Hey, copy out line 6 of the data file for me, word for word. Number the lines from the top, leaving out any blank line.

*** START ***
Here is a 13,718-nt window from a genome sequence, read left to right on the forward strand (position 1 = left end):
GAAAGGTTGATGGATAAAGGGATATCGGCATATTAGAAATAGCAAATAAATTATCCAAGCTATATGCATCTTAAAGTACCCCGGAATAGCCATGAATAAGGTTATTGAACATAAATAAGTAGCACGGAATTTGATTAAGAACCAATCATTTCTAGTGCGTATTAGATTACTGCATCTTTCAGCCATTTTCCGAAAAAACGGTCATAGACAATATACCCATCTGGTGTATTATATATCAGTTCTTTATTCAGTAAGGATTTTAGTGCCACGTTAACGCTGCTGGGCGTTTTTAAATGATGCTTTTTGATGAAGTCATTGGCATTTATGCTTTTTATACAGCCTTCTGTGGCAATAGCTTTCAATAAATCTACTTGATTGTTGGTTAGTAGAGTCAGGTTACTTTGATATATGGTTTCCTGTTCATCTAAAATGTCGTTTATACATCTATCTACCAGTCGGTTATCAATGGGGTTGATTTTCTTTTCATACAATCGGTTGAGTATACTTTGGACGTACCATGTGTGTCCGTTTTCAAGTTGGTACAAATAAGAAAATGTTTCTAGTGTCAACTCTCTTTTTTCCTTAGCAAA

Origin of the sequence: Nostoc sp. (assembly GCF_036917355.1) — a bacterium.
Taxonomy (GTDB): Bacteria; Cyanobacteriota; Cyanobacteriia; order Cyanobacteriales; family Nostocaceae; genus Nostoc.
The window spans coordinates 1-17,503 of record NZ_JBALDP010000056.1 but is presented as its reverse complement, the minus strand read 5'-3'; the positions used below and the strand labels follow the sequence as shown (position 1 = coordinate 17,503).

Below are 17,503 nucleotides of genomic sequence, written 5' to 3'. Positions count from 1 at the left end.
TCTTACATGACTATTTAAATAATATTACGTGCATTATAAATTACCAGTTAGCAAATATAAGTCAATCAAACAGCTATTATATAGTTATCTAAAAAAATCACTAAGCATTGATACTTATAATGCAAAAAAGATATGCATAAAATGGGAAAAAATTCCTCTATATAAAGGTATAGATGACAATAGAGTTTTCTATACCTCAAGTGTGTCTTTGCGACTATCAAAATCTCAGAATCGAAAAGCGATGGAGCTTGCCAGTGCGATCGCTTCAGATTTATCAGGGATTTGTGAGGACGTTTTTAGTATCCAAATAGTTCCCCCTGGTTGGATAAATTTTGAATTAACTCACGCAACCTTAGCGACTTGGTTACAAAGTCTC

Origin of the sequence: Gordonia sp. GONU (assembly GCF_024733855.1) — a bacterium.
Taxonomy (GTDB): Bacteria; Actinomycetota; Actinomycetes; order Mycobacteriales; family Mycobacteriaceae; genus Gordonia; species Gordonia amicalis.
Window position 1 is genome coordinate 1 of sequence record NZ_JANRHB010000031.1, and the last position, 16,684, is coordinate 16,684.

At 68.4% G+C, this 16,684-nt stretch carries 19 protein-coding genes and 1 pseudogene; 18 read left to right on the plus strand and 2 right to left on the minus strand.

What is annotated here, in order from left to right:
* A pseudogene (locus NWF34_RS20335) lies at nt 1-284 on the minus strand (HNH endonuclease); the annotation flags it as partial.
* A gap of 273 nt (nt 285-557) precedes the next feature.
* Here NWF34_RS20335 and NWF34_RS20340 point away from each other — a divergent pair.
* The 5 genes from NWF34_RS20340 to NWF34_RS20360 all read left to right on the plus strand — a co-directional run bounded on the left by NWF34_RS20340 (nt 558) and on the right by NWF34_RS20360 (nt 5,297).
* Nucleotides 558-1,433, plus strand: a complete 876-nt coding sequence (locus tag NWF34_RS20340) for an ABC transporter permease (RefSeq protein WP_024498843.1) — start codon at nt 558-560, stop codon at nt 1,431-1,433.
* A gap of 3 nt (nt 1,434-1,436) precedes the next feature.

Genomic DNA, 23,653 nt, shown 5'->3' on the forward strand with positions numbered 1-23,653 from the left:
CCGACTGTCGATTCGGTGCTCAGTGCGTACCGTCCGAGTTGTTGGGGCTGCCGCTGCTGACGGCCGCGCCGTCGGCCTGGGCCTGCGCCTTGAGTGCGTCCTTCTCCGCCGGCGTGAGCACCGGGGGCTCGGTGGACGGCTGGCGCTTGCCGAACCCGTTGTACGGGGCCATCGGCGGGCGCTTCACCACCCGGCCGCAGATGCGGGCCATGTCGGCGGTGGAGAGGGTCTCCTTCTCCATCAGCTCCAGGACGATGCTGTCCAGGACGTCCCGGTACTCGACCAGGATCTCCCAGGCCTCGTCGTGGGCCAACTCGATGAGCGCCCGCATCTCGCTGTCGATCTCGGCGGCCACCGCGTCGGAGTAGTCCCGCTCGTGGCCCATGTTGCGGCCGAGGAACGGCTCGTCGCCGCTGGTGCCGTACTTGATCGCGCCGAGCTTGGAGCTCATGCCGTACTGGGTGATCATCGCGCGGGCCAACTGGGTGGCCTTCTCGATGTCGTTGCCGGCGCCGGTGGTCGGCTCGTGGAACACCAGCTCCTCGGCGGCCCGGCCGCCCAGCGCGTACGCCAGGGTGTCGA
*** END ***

Below are 17,503 nucleotides of genomic sequence, written 5' to 3'. Positions count from 1 at the left end.